- Jan 2016
We can deflect the penalties of those who have done ill and throw them on those who have done better. We can take the rewards from those who have done better and give them to those who have done worse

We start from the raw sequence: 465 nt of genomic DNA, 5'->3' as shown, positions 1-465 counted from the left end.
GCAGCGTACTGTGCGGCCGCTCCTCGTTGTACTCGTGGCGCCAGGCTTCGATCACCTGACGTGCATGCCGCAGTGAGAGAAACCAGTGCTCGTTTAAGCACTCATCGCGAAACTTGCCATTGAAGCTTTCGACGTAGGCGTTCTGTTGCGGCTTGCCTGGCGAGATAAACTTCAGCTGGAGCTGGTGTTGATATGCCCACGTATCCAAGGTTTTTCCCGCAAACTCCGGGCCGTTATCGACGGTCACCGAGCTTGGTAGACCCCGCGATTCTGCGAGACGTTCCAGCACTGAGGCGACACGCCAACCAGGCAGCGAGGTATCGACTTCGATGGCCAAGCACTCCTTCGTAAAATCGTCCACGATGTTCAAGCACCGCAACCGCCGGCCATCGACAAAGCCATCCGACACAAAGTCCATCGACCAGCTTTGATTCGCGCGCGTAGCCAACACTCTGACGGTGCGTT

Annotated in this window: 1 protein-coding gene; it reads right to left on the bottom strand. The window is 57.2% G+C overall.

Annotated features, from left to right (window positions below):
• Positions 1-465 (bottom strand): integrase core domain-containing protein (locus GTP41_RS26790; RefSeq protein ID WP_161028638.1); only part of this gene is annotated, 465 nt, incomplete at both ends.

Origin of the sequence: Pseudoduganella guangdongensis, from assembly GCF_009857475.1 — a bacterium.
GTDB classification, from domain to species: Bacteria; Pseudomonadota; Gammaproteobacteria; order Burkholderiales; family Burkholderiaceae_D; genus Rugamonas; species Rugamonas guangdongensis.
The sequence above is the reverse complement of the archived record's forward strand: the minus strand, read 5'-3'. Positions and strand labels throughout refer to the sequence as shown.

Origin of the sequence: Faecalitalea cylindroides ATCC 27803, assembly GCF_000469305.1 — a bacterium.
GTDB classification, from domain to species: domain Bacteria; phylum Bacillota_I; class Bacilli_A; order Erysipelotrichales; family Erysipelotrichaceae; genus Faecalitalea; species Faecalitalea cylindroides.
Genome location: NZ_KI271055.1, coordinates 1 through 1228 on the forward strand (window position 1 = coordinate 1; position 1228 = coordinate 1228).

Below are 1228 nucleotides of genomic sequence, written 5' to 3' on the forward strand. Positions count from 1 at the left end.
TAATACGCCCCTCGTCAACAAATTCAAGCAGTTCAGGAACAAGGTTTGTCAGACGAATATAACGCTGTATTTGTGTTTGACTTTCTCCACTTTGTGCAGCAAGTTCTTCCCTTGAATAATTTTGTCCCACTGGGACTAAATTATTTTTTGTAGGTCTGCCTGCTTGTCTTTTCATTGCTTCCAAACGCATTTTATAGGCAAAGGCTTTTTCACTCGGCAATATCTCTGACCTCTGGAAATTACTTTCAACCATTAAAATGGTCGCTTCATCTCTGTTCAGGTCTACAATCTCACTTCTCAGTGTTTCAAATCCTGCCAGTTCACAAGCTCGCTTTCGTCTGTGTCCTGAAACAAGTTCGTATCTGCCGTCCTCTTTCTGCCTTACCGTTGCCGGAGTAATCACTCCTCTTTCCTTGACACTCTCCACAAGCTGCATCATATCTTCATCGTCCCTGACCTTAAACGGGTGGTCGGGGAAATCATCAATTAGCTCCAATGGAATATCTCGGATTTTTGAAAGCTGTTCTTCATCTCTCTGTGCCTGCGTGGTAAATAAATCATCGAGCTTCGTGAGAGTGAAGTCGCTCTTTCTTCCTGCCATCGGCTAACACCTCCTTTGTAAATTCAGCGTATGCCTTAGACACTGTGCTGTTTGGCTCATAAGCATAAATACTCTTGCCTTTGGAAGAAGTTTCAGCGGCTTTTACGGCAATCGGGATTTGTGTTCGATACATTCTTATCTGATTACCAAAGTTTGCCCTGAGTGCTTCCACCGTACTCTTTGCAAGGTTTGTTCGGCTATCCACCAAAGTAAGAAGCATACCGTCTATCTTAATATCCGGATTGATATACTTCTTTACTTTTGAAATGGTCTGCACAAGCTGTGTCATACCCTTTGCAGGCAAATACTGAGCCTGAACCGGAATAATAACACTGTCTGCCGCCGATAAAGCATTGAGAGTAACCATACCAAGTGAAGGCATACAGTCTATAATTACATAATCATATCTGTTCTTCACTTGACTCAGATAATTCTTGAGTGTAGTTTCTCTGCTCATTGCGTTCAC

At first glance, Sumner seem to be saying: Let's punish those who are successful and reward those who are not. I think what Sumner really means by "penalties" is the consequences that come with not being successful (e.g. poor living conditions). Similarly, when he discusses giving the "rewards" to the less successful, he means that we should share the benefits of success (e.g. money) with those who may not have had the opportunities to succeed like their counterparts so that they may live better, healthier lives. For example, Carnegie had libraries built for the public so that they could access books for knowledge and entertainment, whereas they may never have had access to readily available, free books before.